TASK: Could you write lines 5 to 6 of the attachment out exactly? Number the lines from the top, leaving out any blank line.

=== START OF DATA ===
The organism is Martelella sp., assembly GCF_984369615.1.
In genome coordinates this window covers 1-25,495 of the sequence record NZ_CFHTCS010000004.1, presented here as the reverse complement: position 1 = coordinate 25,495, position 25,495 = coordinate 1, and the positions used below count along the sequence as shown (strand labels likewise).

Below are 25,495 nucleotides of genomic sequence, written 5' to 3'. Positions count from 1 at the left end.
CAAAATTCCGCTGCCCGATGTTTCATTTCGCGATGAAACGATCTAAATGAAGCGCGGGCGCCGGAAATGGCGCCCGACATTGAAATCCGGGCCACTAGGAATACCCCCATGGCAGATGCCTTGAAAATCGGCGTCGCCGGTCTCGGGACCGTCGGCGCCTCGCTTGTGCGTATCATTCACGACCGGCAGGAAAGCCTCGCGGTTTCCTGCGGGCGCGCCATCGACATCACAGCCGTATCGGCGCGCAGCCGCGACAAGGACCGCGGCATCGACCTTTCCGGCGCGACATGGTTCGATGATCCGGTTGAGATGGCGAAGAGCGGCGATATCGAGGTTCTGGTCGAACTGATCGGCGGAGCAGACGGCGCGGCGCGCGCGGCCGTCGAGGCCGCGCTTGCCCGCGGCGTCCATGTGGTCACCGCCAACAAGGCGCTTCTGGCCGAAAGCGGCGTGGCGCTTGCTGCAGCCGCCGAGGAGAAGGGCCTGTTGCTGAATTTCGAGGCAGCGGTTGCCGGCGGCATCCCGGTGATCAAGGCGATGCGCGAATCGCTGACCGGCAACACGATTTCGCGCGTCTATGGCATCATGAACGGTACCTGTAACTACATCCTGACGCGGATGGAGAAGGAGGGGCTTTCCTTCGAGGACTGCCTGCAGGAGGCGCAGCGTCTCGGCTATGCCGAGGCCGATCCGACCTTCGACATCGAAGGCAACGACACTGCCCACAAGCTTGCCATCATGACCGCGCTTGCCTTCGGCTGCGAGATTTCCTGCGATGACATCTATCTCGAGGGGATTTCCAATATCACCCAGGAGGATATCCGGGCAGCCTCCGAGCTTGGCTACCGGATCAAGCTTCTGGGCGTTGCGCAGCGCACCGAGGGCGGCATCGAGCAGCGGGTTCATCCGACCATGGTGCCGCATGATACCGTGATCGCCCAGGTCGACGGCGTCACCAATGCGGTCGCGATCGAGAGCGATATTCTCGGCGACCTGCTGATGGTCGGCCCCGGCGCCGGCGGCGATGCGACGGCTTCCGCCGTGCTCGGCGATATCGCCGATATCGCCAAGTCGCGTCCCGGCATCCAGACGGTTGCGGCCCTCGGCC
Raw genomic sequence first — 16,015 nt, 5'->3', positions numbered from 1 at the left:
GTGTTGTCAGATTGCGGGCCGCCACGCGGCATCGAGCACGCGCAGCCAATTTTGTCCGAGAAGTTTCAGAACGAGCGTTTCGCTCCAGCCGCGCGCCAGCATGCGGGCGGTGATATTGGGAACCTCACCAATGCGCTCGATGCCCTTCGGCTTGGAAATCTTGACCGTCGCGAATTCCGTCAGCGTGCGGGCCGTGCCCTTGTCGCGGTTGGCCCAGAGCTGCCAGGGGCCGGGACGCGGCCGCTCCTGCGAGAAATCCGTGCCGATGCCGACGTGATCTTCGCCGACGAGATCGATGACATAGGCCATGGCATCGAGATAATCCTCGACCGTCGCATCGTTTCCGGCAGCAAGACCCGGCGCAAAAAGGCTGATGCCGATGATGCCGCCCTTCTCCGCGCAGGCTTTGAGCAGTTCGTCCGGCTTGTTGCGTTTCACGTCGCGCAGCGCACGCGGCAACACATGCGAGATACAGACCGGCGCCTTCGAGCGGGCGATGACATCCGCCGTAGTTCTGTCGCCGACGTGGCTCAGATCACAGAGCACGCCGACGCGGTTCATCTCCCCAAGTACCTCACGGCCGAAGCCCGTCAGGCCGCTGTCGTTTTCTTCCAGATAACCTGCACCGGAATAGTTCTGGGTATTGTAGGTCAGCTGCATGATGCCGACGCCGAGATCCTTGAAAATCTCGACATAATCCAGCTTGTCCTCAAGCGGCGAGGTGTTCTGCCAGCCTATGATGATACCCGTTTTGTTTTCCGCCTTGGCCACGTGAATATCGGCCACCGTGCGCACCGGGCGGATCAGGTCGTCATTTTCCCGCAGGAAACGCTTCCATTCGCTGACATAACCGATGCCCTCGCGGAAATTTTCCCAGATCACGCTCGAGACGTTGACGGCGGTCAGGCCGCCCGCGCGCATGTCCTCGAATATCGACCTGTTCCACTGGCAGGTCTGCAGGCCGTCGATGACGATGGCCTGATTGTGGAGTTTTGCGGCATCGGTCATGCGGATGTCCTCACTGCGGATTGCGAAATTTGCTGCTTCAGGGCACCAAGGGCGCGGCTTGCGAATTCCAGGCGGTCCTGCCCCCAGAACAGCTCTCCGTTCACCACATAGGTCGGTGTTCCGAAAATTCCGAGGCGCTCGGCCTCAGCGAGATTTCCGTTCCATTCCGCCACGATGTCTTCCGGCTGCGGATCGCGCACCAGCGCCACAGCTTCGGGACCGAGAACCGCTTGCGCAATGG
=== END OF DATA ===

Raw genomic sequence first — 16,015 nt, 5'->3', positions numbered from 1 at the left:
GTGTTGTCAGATTGCGGGCCGCCACGCGGCATCGAGCACGCGCAGCCAATTTTGTCCGAGAAGTTTCAGAACGAGCGTTTCGCTCCAGCCGCGCGCCAGCATGCGGGCGGTGATATTGGGAACCTCACCAATGCGCTCGATGCCCTTCGGCTTGGAAATCTTGACCGTCGCGAATTCCGTCAGCGTGCGGGCCGTGCCCTTGTCGCGGTTGGCCCAGAGCTGCCAGGGGCCGGGACGCGGCCGCTCCTGCGAGAAATCCGTGCCGATGCCGACGTGATCTTCGCCGACGAGATCGATGACATAGGCCATGGCATCGAGATAATCCTCGACCGTCGCATCGTTTCCGGCAGCAAGACCCGGCGCAAAAAGGCTGATGCCGATGATGCCGCCCTTCTCCGCGCAGGCTTTGAGCAGTTCGTCCGGCTTGTTGCGTTTCACGTCGCGCAGCGCACGCGGCAACACATGCGAGATACAGACCGGCGCCTTCGAGCGGGCGATGACATCCGCCGTAGTTCTGTCGCCGACGTGGCTCAGATCACAGAGCACGCCGACGCGGTTCATCTCCCCAAGTACCTCACGGCCGAAGCCCGTCAGGCCGCTGTCGTTTTCTTCCAGATAACCTGCACCGGAATAGTTCTGGGTATTGTAGGTCAGCTGCATGATGCCGACGCCGAGATCCTTGAAAATCTCGACATAATCCAGCTTGTCCTCAAGCGGCGAGGTGTTCTGCCAGCCTATGATGATACCCGTTTTGTTTTCCGCCTTGGCCACGTGAATATCGGCCACCGTGCGCACCGGGCGGATCAGGTCGTCATTTTCCCGCAGGAAACGCTTCCATTCGCTGACATAACCGATGCCCTCGCGGAAATTTTCCCAGATCACGCTCGAGACGTTGACGGCGGTCAGGCCGCCCGCGCGCATGTCCTCGAATATCGACCTGTTCCACTGGCAGGTCTGCAGGCCGTCGATGACGATGGCCTGATTGTGGAGTTTTGCGGCATCGGTCATGCGGATGTCCTCACTGCGGATTGCGAAATTTGCTGCTTCAGGGCACCAAGGGCGCGGCTTGCGAATTCCAGGCGGTCCTGCCCCCAGAACAGCTCTCCGTTCACCACATAGGTCGGTGTTCCGAAAATTCCGAGGCGCTCGGCCTCAGCGAGATTTCCGTTCCATTCCGCCACGATGTCTTCCGGCTGCGGATCGCGCACCAGCGCCACAGCTTCGGGACCGAGAACCGCTTGCGCAATGG